College Football Picks: Ohio State Future Betting Odds

Thursday, May 30, 2013 3:10 PM UTC

Thursday, May. 30, 2013 3:10 PM UTC

Now that the Ohio State Buckeyes are eligible for post season play once more, should college football bettors give them any attention with their BCS Championship picks?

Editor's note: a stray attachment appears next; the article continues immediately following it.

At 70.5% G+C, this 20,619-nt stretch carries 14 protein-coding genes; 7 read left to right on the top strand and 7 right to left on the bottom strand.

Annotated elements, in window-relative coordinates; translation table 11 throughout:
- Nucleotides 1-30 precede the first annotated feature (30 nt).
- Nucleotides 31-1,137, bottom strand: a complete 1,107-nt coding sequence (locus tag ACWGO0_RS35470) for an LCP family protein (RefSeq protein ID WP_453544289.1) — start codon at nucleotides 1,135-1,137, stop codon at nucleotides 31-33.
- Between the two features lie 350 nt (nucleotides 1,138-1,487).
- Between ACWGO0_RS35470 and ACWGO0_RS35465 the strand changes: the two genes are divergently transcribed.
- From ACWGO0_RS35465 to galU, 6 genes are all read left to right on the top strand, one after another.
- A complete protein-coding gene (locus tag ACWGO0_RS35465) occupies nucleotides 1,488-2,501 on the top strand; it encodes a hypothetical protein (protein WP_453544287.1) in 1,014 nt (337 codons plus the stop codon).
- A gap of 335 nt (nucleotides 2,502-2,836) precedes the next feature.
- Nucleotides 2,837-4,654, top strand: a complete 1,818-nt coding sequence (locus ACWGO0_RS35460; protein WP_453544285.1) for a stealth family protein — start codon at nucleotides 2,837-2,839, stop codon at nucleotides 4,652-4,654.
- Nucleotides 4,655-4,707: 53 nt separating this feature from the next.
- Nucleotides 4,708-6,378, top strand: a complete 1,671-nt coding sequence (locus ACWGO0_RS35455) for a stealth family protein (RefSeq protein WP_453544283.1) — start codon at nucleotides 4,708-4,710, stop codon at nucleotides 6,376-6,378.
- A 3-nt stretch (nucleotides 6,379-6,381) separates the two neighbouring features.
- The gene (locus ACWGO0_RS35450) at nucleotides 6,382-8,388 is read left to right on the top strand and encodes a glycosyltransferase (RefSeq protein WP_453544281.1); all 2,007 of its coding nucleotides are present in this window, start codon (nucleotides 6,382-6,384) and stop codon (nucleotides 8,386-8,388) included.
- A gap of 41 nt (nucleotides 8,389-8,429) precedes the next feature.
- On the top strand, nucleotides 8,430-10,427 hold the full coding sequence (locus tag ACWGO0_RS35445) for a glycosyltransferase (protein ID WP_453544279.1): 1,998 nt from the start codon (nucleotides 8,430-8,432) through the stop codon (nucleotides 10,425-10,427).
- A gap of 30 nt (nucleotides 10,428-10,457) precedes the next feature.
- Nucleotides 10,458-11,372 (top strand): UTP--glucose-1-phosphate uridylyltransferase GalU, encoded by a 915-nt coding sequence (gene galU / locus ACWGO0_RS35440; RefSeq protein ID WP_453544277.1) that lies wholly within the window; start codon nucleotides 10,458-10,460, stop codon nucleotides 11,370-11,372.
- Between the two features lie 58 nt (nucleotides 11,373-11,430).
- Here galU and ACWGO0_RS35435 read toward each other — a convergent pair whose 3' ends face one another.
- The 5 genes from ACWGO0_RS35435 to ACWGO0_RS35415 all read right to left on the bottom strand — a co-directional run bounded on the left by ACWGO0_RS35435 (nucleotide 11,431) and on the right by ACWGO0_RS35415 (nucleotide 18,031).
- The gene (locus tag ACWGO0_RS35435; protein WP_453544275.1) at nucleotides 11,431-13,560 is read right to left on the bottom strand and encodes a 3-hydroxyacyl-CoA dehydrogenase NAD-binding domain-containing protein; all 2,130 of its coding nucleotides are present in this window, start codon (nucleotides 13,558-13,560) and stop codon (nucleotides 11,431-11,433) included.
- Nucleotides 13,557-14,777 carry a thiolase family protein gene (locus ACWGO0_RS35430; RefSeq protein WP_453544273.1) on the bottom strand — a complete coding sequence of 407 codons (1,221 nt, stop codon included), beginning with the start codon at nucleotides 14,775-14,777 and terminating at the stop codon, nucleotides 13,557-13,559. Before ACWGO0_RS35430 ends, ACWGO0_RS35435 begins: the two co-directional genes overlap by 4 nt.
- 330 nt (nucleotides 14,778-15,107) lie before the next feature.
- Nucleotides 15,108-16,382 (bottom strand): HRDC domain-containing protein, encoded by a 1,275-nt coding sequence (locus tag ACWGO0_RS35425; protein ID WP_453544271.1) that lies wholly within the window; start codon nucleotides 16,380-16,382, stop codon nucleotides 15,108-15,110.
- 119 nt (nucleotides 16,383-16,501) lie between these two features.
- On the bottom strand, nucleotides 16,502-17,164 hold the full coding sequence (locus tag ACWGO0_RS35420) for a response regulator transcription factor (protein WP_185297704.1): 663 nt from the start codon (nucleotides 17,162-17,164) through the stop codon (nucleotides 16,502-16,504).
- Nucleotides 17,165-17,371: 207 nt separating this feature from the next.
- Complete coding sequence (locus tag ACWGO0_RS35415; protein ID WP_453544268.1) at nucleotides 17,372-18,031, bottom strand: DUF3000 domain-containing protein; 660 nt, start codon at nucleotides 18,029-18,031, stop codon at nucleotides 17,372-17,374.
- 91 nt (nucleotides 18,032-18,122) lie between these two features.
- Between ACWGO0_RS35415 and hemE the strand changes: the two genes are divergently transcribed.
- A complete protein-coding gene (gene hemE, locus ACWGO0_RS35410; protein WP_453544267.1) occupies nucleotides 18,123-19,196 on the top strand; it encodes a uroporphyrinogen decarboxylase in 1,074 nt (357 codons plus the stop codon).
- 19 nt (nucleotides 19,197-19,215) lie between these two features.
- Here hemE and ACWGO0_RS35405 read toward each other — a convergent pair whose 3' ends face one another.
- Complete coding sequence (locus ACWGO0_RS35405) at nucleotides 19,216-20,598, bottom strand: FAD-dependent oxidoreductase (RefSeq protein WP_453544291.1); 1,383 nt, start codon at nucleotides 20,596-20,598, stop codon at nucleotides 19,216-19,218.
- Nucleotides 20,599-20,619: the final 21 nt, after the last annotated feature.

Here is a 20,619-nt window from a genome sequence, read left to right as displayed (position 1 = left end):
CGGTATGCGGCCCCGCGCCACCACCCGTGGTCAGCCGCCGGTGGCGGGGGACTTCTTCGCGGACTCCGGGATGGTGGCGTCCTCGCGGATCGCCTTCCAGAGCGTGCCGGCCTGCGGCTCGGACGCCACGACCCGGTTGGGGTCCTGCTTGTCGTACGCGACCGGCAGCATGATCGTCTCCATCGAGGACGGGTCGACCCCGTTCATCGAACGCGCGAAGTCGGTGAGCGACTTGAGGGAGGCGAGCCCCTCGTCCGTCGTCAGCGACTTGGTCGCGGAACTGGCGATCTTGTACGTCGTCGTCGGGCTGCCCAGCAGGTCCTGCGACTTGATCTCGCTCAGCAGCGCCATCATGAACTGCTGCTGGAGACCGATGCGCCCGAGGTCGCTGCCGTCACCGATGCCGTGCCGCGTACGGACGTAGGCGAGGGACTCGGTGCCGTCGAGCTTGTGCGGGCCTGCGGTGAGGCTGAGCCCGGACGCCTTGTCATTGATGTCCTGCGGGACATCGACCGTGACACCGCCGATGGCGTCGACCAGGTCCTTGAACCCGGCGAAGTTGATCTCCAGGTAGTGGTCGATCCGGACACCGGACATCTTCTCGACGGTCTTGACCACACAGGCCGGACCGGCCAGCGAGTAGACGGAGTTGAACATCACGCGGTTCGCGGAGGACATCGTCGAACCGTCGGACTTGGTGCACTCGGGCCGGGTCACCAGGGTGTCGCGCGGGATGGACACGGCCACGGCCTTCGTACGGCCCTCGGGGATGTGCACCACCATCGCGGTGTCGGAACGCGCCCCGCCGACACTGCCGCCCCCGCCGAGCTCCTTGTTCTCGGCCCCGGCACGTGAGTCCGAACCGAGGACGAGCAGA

<p style="text-align:center"></p> <p>Betting lines are driven by expectations, and expectations are built on public perception. Ohio State enters the 2013 season eligible for post-season play (including the Big Ten Championship and a Bowl game) after being forced out of contention by the NCAA for the 2012 season. All that happened in that 2012 season for Ohio State was Urban Meyer’s return to coaching, a fifth-place finish in the Heisman race for sophomore quarterback Braxton Miller, and a perfect 12-0 record. With a coach, a quarterback and a record like that, expectations should be sky-high for the Buckeyes, and that could mean trouble for college football bettors who choose to back Ohio State in 2013. This article will preview Ohio State’s <a target="_blank" title="College Football Picks &amp; Betting Predictions" href="/college-football/">2013-2014 college football betting</a> prospects.</p> <p><b><span style="text-decoration:underline">The Buckeyes Against-the-Spread (ATS)</span></b></p> <p><img style="font-size:1em" src="/picks-pictures/braxton%20miller.jpg" class="imgSelectedPicture article-image" alt="Image preview" id="ctl00_head_ArticleAdministrator_picturePreview_imgSelectedPicture" />Predicting a team’s ATS success against the <a target="_blank" title="Live College Football Odds &amp; Betting Lines" href="/betting-odds/college-football/">college football odds</a> can be difficult in the off-season, but we have discovered some correlations worth examining. A losing ATS season is usually the result of failing to meet expectations. Those expectations can be measured by a decline in straight-up (SU) wins (from the previous season), a great preseason ranking, and an excellent ATS season immediately prior to the one in question. In 2012, the Buckeyes were a perfect 12-0 SU. While going undefeated in 2012 does not leave any room for improvement in the losses column for 2013, in the case of Ohio State, it still allows for an increase in SU wins since the Buckeyes have the potential to play two more games than they did in 2012: the Big Ten Championship Game and a Bowl game.</p> <p>While we are still months away from the release of the 2013 Preseason Associated Press (AP) Poll, all indicators suggest that Ohio State will be a preseason top-5 team. Such a high ranking will congeal the high expectations in the minds of fans and bettors, and that is never good for ATS profitability.</p> <p>Going 7-5 (58.33%) ATS in 2012, although profitable, should be considered just moderately successful for an undefeated college football team. Undefeated Auburn of 2010 was 10-4 (71.43%) ATS. A perfect 2009 Boise State team was 9-4-1 (69.23%) ATS, while unblemished Utah of 2008 was 8-3-1 (72.73%) ATS. Ohio State’s 7-5 mark from 2012 might be more ominous than it appears. Looking into those five losses, all of them were when OSU was a double-digit favorite. In fact, the Buckeyes were a terrible 2-5 (28.57%) ATS as double-digit favorites in 2012. Given that the expectations for them are even higher for 2013 and their schedule is as cushy as ever (more on their schedule below), expect to see the Buckeyes as double-digit favorites for at least that many games as last season. Looking into their own history, the last time OSU had an undefeated season was 2002. The following season, they went 11-2 SU, but they were only 5-8 (38.46%) ATS while winning just one (of four) games ATS as double-digit favorites. A similar post-undefeated season experience <i>could</i> lie in store for Ohio State in 2013.</p> <p><b><span style="text-decoration:underline">2014 BCS National Championship Futures Bet</span></b></p> <p>As this is being written, Bovada has Ohio State at 13-to-2 to win the 2014 BCS National Championship, putting them behind only Alabama as favorites to win it all. In a previous article, we outlined our 60% Rule, where <a target="_blank" title=" College Football Picks: BCS National Championship 60% Rule" href="/college-football/free-picks/college-football-picks-bcs-national-championship-60-rule-a-30812/">all BCS National Champions had at least three of the following five criteria</a> before starting their championship seasons: </p> <p>1) an upperclassman quarterback </p> <p>2) a top-20 scoring defense one year prior </p> <p>3) a preseason top-10 ranking </p> <p>4) membership in the Southeastern Conference (SEC)</p> <p>5) a head coach who had been at the school for two to four years.</p> <p><a target="_blank" title="Is Miller in the Heisman Trophy race?" href="/college-football/free-picks/college-football-picks-2013-heisman-future-odds-picks-a-31547/">Ohio State’s quarterback, Braxton Miller</a>, will be a junior in 2013. Of the 15 previous starting quarterbacks for BCS National Champions, 11 of them (73.33%) were juniors. Looking a bit beyond the 60% Rule and delving deeper into the quarterback play of BCS Champions, the average completion percentage for a BCS Championship quarterback was 62.7%. Last year, Braxton Miller completed 58.3% of his passes. In fact, over the past 10 seasons, only once has a starting quarterback on a BCS Championship team completed less than 60.9% of his passes, and that was LSU’s Matt Flynn in 2007. The differences between Miller and Flynn are considerable, but the most significant difference lies in the contribution of each to his offense. Miller was responsible for 65.09% of the Buckeyes’ offensive production in 2012, while Flynn accounted for just 42.62% of LSU’s 2007 offensive output. Simply put, Braxton Miller cannot pass so inefficiently and keep the ball as often as he has if Ohio State expects to win the BCS. Of course, you college football aficionados are scoffing at the idea of emphasizing completion percentage from a “running quarterback.” In your mind, imagine Lee Corso exclaiming, “Not so fast, my friend.” The table below shows Braxton Miller’s 2012 statistics compared to what other, so-called “running quarterbacks” did the year they won the BCS.</p> <table border="1" cellspacing="0" cellpadding="0"> <tbody> <tr> <td width="55" valign="top"> <p align="center"><b>YEAR</b></p> </td> <td width="174" valign="top"> <p align="center"><b>QB (TEAM)</b></p> </td> <td width="84" valign="top"> <p align="center"><b>SCORING OFFENSE RANKING</b></p> </td> <td width="71" valign="top"> <p align="center"><b>RUSH YARDS</b></p> </td> <td width="92" valign="top"> <p align="center"><b>PASS YARDS</b></p> </td> <td width="114" valign="top"> <p align="center"><b>COMPLETION PERCENTAGE</b></p> </td> </tr> <tr> <td width="55" valign="top"> <p><b>2012</b></p> </td> <td width="174" valign="top"> <p><b>Braxton Miller (OSU)</b></p> </td> <td width="84" valign="top"> <p align="center"><b>21</b></p> </td> <td width="71" valign="top"> <p align="center"><b>1,271</b></p> </td> <td width="92" valign="top"> <p align="center"><b>2,039</b></p> </td> <td width="114" valign="top"> <p align="center"><b>58.3</b></p> </td> </tr> <tr> <td width="55" valign="top"> <p>2010</p> </td> <td width="174" valign="top"> <p>Cam Newton (Auburn)</p> </td> <td width="84" valign="top"> <p align="center">7</p> </td> <td width="71" valign="top"> <p align="center">1,473</p> </td> <td width="92" valign="top"> <p align="center">2,854</p> </td> <td width="114" valign="top"> <p align="center">66.1</p> </td> </tr> <tr> <td width="55" valign="top"> <p>2008</p> </td> <td width="174" valign="top"> <p>Tim Tebow (Florida)</p> </td> <td width="84" valign="top"> <p align="center">4</p> </td> <td width="71" valign="top"> <p align="center">673</p> </td> <td width="92" valign="top"> <p align="center">2,746</p> </td> <td width="114" valign="top"> <p align="center">64.4</p> </td> </tr> <tr> <td width="55" valign="top"> <p>2005</p> </td> <td width="174" valign="top"> <p>Vince Young (Texas)</p> </td> <td width="84" valign="top"> <p align="center">1</p> </td> <td width="71" valign="top"> <p align="center">1,050</p> </td> <td width="92" valign="top"> <p align="center">3,036</p> </td> <td width="114" valign="top"> <p align="center">65.2</p> </td> </tr> </tbody> </table> <p>As the table illustrates, when compared to Braxton Miller’s 2012 performance, “running quarterbacks” who won BCS Championships passed for more yards, had considerably higher completion percentages, and led their offenses to greater scoring success. If the Ohio State Buckeyes hope to win the 16<sup>th</sup> and final BCS Championship, Braxton Miller has to become a better passer and distribute the ball more to his teammates. </p> <p>Knowing that 13 out of 15 BCS Champions had top-10 scoring defenses the year they won the BCS (and 6 out of 15 had top-2 scoring defenses) makes it clear that a top-notch scoring defense is all but required for a National Championship. Ohio State’s co-defensive coordinators, Luke Fickell and Everett Withers, have both coordinated elite scoring defenses (Fickell at Ohio State from 2005-2010 and Withers at North Carolina in 2009), but Ohio State’s scoring defenses have declined since 2010, ranking 27<sup>th</sup> in 2011 and 31<sup>st</sup> in 2012. It will be quite a challenge to reverse course and make that jump to the top-10 in 2013 when OSU returns just four defensive starters. They are losing 6 members of their starting front-7, 8 of their top-12 tacklers, 3 of their top-4 tackles-for-loss leaders, their sack leader, and the team leader in interceptions. </p> <p>No matter which prominent preseason poll is considered, Ohio State will have a top-5 preseason ranking. While not members of the illustrious SEC, Ohio State does have the second shortest odds to win the BCS, they went undefeated in 2012, Coach Urban Meyer is college football coaching royalty, AND he enters that magical realm of coaches who have been at their institution for two to four years (not to mention that he has two BCS Championships on his résumé- won while navigating the treachery of the SEC). Looking to the 60% Rule, Ohio State meets three of the five predictive categories (60%), so they are a team worthy of consideration.<span style="font-size:1em"> </span></p> <p><b><span style="text-decoration:underline">Schedule Issues</span></b></p> <p>Any preview of Ohio State would be incomplete without any mention of their strength (weakness) of schedule. Ohio State may have gone 12-0 in 2012, but they also had the 101<sup>st</sup> toughest schedule (according to the NCAA). For 2013, the NCAA rates the Buckeyes’ schedule as 105<sup>th</sup> most challenging. Given Urban Meyer’s clout, Ohio State’s top-5 preseason ranking, and the real potential for another undefeated regular season, these Buckeyes just might coast into the Big Ten Championship Game with a National Championship berth awaiting their victory.<span style="font-size:1em"> </span></p> <p><b><span style="text-decoration:underline">Early Preseason Conclusions</span></b></p> Understanding that expectations for Ohio State are just about as high as can be leads to real reluctance in believing that pro-OSU bettors will be assured a profitable 2013 season. In particular, bettors would be wise to avoid backing Ohio State when they are double-digit favorites. Knowing that OSU meets the criteria for the 60% Rule, combined with how well-positioned Ohio State should be to back into the BCS title game, makes them a legitimate contender. That same soft schedule, however, might just leave these Buckeyes woefully unprepared to meet the level of competition that an SEC opponent (or another battle-hardened foe) would bring to the game. If Braxton Miller does not become a better passer and distributor of the football, Ohio State could find themselves on the wrong side of another lopsided BCS Championship Game. Their short BCS odds, coupled with defensive and quarterback concerns, make this a futures bet that we would rather not place.